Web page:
On Radio 4 , the MP described the strengthening of legal duties of universities to protect free speech.
Ms Donelan said any speaker denied a platform could take their complaint to the office of students who would pick up the case.
This comes as the government introduced a new bill which could see universities and students’ unions fined for barring speakers to stop “unlawful silencing”.
She was asked if the law extended to Holocaust deniers -- which is not illegal in the UK -- and she replied that it would but this depended on whether the speaker expressed racist views.
Responding to the Twitter storm in the wake of the comments, the MP said: “Some people have asked me how this bill will interact with the government’s work to combat anti-semitism.
“Let me be clear, anti-semitism is abhorrent and will never be tolerated at our universities.
“Government is clear that any attempt to deny the scale or occurrence of the Holocaust is morally reprehensible and strongly condemns any views expressed to this effect.”
She went on to say that Holocaust denial is “offensive and heinous” and “could” be deemed as unlawful speech.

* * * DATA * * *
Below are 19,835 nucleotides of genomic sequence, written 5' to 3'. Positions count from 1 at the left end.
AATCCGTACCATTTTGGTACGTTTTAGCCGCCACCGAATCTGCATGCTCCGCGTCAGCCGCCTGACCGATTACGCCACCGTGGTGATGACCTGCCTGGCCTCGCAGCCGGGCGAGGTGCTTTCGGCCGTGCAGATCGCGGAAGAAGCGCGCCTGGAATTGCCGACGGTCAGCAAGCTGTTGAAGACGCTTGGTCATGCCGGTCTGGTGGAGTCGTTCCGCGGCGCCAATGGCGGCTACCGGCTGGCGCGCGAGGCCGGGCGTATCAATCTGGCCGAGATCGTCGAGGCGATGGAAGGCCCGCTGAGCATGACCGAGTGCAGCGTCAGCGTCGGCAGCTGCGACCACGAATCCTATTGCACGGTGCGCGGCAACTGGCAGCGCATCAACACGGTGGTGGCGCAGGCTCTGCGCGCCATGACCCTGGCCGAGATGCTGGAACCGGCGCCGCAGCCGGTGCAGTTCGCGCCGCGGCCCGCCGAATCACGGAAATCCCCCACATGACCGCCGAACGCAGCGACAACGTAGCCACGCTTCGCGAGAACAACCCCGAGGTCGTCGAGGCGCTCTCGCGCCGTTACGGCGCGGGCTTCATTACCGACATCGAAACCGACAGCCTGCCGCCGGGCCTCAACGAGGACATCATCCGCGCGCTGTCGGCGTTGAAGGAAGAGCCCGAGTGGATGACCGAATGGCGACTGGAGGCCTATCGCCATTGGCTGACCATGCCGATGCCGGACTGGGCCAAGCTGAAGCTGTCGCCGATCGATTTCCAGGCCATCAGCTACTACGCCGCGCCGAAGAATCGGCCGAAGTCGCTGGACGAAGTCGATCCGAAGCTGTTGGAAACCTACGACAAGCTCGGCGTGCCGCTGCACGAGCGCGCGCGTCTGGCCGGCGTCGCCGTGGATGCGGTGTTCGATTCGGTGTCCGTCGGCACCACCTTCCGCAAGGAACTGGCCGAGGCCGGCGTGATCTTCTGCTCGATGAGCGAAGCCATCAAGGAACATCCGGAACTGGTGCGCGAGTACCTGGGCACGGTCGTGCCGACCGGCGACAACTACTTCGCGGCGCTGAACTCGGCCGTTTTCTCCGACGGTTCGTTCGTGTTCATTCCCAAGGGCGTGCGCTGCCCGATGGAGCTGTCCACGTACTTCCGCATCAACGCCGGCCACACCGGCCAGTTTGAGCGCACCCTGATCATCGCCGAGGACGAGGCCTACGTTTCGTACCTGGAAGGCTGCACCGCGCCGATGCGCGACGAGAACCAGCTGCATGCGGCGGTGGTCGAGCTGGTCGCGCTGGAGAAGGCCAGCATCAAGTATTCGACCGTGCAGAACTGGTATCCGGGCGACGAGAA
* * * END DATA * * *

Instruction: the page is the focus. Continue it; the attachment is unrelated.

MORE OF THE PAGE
The bill, as she described, would not overwrite a university’s duties to prevent harassment and discrimination under the Equality Act 2010.
“When promoting and protecting free speech, we do indeed have to accept listening to the counter view, even if we disagree, but there is no place in universities for an extremist view which masquerades as fact but is complete fiction whilst grotesquely seeking to misrepresent our global history in a deeply offensive way,” she continued.
“The joy of the British legal system is that we can hold and articulate views which are objectionable to others as long as they don’t cross the threshold of hate speech.”
Ms Donelan added that she is proud of the government’s work to promote free speech and would continue “to protect the rights of all students and academics to enjoy open, critical debate while also tackling extremism”.